Please note that this does not necessarily mean your total charge will have reduced as your service charge may have increased by more than the rent reduction.
When will the new rent increase/decrease start?
The proposed new rent will change from April each year for assured tenants. If your tenancy is weekly your change on the first Monday in April (3 April). If your tenancy is fortnightly, the new rent will begin on the second Monday in April (10 April).
If you pay your rent by direct debit, we will arrange for the direct debit amount to be changed accordingly. However, if your rent has reduced but you want to carry on paying the same amount so you can build up a buffer on your account, please let us know.
Will I need to change my Direct Debit?
If you pay by direct debit, we will adjust your payment to the new amount. However, if your rent has gone down, you could use this opportunity to get ahead with your payments. This will help you create a safety buffer for the future in case you have to claim Universal Credit and experience any delays receiving your payments. Please let us know, so we can arrange this for you.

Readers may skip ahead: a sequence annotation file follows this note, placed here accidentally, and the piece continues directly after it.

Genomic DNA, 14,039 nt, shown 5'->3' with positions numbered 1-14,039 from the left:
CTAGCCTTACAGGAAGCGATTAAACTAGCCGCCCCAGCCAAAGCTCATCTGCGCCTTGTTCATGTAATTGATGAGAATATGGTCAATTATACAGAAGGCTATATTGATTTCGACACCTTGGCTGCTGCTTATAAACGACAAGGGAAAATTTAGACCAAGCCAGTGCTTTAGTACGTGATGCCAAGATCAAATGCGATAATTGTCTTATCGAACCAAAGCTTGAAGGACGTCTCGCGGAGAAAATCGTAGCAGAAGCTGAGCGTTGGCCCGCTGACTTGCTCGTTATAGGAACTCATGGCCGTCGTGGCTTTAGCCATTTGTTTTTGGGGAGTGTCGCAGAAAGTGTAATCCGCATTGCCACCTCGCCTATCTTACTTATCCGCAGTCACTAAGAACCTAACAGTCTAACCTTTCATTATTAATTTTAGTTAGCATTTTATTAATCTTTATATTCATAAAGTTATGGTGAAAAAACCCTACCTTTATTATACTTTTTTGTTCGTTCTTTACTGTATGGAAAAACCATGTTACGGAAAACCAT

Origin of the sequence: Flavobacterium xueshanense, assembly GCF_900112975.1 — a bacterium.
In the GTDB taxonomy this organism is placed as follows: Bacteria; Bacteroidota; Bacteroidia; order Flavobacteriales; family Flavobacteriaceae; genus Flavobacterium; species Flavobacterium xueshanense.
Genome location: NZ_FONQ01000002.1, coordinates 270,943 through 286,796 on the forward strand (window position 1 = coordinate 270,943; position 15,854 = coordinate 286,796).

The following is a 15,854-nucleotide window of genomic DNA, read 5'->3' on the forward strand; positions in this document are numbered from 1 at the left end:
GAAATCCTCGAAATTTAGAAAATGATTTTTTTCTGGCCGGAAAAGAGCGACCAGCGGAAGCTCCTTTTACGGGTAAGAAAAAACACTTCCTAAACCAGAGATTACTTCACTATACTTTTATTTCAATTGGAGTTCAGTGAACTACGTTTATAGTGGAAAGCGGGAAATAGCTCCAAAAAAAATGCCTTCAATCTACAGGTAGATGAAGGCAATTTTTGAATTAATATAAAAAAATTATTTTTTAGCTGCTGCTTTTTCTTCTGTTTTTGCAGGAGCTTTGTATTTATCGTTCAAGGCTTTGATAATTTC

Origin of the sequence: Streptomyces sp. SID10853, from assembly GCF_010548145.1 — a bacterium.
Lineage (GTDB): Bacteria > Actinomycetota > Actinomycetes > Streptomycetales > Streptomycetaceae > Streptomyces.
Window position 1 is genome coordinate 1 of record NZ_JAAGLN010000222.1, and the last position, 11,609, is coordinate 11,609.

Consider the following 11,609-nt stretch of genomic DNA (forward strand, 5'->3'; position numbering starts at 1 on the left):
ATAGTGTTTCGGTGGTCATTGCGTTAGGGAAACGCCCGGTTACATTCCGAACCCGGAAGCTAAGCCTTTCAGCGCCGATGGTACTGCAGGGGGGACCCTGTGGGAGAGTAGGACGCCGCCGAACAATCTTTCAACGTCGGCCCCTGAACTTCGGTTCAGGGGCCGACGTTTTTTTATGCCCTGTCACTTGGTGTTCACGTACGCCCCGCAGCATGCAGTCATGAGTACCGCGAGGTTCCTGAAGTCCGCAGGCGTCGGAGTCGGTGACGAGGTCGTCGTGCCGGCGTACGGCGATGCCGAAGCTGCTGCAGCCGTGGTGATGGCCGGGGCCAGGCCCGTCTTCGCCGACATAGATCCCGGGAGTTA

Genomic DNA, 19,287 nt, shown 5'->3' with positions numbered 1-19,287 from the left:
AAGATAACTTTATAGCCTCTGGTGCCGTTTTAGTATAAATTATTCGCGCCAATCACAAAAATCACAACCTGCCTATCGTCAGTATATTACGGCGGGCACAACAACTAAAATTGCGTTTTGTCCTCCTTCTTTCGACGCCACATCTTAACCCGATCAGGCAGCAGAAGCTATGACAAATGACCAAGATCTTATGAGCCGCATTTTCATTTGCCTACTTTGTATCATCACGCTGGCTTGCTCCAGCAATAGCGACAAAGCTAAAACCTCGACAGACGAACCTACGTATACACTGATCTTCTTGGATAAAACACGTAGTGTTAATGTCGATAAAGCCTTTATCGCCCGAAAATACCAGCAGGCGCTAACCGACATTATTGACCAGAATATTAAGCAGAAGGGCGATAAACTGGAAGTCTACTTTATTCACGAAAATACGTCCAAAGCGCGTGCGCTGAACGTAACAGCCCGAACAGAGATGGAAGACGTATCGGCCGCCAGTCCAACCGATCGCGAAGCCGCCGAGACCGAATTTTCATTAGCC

What will happen to my benefits if my rent changes?
If you are entitled to benefits, you will need to notify the Housing Benefit Office and the Housing Related Support Team about your new rent and service charges. This will allow them to make adjustments to these benefits if you are entitled to them.
If you receive a housing payment as part of your Universal Credit claim then you will need to notify Department for Work and Pensions (DWP) via the Universal Credit Helpline (0345 600 0723) about the new rent and eligible service charge.
If your rent is reducing, the DWP will treat the reduction as having happened at the beginning of your Universal Credit assessment period even if that is before your rent goes down.
What if I don't agree with my new rent charge?
In the first instance, please talk to us. We need to understand why you don’t agree with your new rent. If we can’t agree, you can talk to the Citizens Advice Bureau or an independent solicitor.